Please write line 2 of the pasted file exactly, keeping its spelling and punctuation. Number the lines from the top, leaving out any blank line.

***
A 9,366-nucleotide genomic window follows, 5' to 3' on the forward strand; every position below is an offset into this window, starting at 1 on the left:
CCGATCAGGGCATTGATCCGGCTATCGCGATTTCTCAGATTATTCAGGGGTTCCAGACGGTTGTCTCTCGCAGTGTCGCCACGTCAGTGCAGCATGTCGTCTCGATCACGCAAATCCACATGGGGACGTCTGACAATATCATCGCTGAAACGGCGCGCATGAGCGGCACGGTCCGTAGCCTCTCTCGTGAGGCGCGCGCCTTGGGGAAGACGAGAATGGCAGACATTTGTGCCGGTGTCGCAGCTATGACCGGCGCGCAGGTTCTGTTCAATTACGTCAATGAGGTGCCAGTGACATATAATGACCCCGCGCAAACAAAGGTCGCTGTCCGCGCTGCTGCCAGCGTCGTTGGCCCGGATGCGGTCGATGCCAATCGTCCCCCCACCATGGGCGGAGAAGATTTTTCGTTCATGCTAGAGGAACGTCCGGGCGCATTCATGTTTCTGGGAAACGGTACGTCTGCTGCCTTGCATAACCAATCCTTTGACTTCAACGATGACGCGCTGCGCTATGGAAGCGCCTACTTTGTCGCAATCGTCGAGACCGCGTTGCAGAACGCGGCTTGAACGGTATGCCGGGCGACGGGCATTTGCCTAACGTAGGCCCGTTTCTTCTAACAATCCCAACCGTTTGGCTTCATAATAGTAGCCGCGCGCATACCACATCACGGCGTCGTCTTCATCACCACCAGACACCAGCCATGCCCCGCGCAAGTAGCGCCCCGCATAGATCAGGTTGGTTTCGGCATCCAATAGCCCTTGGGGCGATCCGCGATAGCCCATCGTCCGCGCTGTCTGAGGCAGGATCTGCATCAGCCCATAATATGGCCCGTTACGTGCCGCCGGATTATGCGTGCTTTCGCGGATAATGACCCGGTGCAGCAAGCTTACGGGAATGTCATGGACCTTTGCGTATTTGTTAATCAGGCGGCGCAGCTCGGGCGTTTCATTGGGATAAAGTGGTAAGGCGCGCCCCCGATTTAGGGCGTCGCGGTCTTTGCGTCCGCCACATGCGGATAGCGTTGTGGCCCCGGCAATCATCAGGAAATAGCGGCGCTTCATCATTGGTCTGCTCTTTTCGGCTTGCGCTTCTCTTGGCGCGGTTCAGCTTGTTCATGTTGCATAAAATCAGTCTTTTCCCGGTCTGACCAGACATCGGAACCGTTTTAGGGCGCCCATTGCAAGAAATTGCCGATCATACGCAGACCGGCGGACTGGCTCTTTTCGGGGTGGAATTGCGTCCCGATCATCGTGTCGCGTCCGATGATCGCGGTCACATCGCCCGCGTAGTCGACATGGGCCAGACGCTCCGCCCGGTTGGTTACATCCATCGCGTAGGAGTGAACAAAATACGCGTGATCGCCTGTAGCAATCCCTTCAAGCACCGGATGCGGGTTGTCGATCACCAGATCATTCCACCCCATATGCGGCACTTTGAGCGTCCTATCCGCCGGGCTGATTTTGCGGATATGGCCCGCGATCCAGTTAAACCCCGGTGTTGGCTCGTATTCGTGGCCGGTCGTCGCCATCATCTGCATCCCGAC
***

CCGATCAGGGCATTGATCCGGCTATCGCGATTTCTCAGATTATTCAGGGGTTCCAGACGGTTGTCTCTCGCAGTGTCGCCACGTCAGTGCAGCATGTCGTCTCGATCACGCAAATCCACATGGGGACGTCTGACAATATCATCGCTGAAACGGCGCGCATGAGCGGCACGGTCCGTAGCCTCTCTCGTGAGGCGCGCGCCTTGGGGAAGACGAGAATGGCAGACATTTGTGCCGGTGTCGCAGCTATGACCGGCGCGCAGGTTCTGTTCAATTACGTCAATGAGGTGCCAGTGACATATAATGACCCCGCGCAAACAAAGGTCGCTGTCCGCGCTGCTGCCAGCGTCGTTGGCCCGGATGCGGTCGATGCCAATCGTCCCCCCACCATGGGCGGAGAAGATTTTTCGTTCATGCTAGAGGAACGTCCGGGCGCATTCATGTTTCTGGGAAACGGTACGTCTGCTGCCTTGCATAACCAATCCTTTGACTTCAACGATGACGCGCTGCGCTATGGAAGCGCCTACTTTGTCGCAATCGTCGAGACCGCGTTGCAGAACGCGGCTTGAACGGTATGCCGGGCGACGGGCATTTGCCTAACGTAGGCCCGTTTCTTCTAACAATCCCAACCGTTTGGCTTCATAATAGTAGCCGCGCGCATACCACATCACGGCGTCGTCTTCATCACCACCAGACACCAGCCATGCCCCGCGCAAGTAGCGCCCCGCATAGATCAGGTTGGTTTCGGCATCCAATAGCCCTTGGGGCGATCCGCGATAGCCCATCGTCCGCGCTGTCTGAGGCAGGATCTGCATCAGCCCATAATATGGCCCGTTACGTGCCGCCGGATTATGCGTGCTTTCGCGGATAATGACCCGGTGCAGCAAGCTTACGGGAATGTCATGGACCTTTGCGTATTTGTTAATCAGGCGGCGCAGCTCGGGCGTTTCATTGGGATAAAGTGGTAAGGCGCGCCCCCGATTTAGGGCGTCGCGGTCTTTGCGTCCGCCACATGCGGATAGCGTTGTGGCCCCGGCAATCATCAGGAAATAGCGGCGCTTCATCATTGGTCTGCTCTTTTCGGCTTGCGCTTCTCTTGGCGCGGTTCAGCTTGTTCATGTTGCATAAAATCAGTCTTTTCCCGGTCTGACCAGACATCGGAACCGTTTTAGGGCGCCCATTGCAAGAAATTGCCGATCATACGCAGACCGGCGGACTGGCTCTTTTCGGGGTGGAATTGCGTCCCGATCATCGTGTCGCGTCCGATGATCGCGGTCACATCGCCCGCGTAGTCGACATGGGCCAGACGCTCCGCCCGGTTGGTTACATCCATCGCGTAGGAGTGAACAAAATACGCGTGATCGCCTGTAGCAATCCCTTCAAGCACCGGATGCGGGTTGTCGATCACCAGATCATTCCACCCCATATGCGGCACTTTGAGCGTCCTATCCGCCGGGCTGATTTTGCGGATATGGCCCGCGATCCAGTTAAACCCCGGTGTTGGCTCGTATTCGTGGCCGGTCGTCGCCATCATCTGCATCCCGAC